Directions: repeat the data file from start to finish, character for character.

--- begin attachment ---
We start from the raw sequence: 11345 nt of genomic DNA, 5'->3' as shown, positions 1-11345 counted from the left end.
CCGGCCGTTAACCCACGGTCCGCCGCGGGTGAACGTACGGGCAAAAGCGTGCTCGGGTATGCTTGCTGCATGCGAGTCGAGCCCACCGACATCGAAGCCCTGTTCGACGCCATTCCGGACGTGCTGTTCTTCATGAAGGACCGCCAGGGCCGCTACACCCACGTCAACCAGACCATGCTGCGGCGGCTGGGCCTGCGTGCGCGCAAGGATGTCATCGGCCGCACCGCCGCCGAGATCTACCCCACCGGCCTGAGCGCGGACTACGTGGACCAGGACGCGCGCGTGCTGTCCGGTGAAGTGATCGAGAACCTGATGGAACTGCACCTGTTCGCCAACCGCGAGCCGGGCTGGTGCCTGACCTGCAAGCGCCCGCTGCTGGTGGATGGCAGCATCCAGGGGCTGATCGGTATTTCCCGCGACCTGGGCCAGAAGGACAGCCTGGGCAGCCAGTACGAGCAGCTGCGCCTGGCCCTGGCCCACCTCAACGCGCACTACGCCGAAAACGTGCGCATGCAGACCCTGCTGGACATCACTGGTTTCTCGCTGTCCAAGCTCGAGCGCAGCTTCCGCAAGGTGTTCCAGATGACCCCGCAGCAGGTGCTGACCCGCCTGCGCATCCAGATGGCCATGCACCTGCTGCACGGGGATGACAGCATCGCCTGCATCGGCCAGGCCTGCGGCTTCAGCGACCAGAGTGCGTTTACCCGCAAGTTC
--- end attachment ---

We start from the raw sequence: 11345 nt of genomic DNA, 5'->3' as shown, positions 1-11345 counted from the left end.
CCGGCCGTTAACCCACGGTCCGCCGCGGGTGAACGTACGGGCAAAAGCGTGCTCGGGTATGCTTGCTGCATGCGAGTCGAGCCCACCGACATCGAAGCCCTGTTCGACGCCATTCCGGACGTGCTGTTCTTCATGAAGGACCGCCAGGGCCGCTACACCCACGTCAACCAGACCATGCTGCGGCGGCTGGGCCTGCGTGCGCGCAAGGATGTCATCGGCCGCACCGCCGCCGAGATCTACCCCACCGGCCTGAGCGCGGACTACGTGGACCAGGACGCGCGCGTGCTGTCCGGTGAAGTGATCGAGAACCTGATGGAACTGCACCTGTTCGCCAACCGCGAGCCGGGCTGGTGCCTGACCTGCAAGCGCCCGCTGCTGGTGGATGGCAGCATCCAGGGGCTGATCGGTATTTCCCGCGACCTGGGCCAGAAGGACAGCCTGGGCAGCCAGTACGAGCAGCTGCGCCTGGCCCTGGCCCACCTCAACGCGCACTACGCCGAAAACGTGCGCATGCAGACCCTGCTGGACATCACTGGTTTCTCGCTGTCCAAGCTCGAGCGCAGCTTCCGCAAGGTGTTCCAGATGACCCCGCAGCAGGTGCTGACCCGCCTGCGCATCCAGATGGCCATGCACCTGCTGCACGGGGATGACAGCATCGCCTGCATCGGCCAGGCCTGCGGCTTCAGCGACCAGAGTGCGTTTACCCGCAAGTTC